National D-Day Memorial goes virtual for Memorial Day
The National D-Day Memorial sat quiet in Bedford Monday.
Closed gates represent the effects of an international pandemic on a national ceremony.
But for those who continue to honor the men and women who died for us, an alternative plan was made.
"In remembering their stories, we pay tribute to the more than 1.1 million Americans who have died in service to their country," said April Cheek-Messier, National D-Day Memorial Foundation president.
A virtual ceremony was held Monday to continue the annual tribute many make across the U.S.
Discussions of the history of Memorial Day and the fallen soldier battle cross were done in a video form rather than in person.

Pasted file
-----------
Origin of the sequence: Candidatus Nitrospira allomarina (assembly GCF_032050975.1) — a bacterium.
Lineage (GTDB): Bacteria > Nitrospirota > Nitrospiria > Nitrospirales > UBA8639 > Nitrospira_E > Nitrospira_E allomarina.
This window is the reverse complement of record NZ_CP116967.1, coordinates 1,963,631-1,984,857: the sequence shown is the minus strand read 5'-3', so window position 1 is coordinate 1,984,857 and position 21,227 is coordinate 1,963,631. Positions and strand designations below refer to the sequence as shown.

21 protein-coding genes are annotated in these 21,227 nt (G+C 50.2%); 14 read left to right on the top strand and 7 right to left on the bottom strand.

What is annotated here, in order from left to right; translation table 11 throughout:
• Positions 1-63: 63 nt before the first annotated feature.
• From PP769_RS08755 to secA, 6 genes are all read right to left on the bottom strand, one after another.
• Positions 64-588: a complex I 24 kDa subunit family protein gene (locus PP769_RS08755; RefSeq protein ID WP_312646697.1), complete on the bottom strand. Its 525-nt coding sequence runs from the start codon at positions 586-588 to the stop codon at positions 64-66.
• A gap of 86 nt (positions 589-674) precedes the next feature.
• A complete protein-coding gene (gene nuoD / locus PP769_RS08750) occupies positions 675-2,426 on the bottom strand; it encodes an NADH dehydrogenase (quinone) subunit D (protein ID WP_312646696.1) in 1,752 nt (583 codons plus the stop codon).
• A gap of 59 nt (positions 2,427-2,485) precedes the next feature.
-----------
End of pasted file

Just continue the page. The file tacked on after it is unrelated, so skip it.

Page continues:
But for some, the pandemic isn't enough to stop honoring the memory of those who died for our freedoms.
"Memorial Day is our opportunity to celebrate freedom and liberty and what it means to be Americans and what it means to be a free people," said Elizabeth Wierschem.
Wierschem makes a trek of well over 100 miles from Richmond every year to come to Bedford.
Every Memorial Day, she lays roses down at the graves of the Bedford Boys buried here.
For her, this solemn day is about their remembrance.
"These Bedford Boys gave the ultimate sacrifice by giving their lives for us and for our freedom," said Wierschem.
"Let us strive always to keep their legacy alive," said Cheek-Messier.
So whether it be in-person or virtual, the legacy of those who died here and across the United States lives on.
The presentation can be viewed in its entirety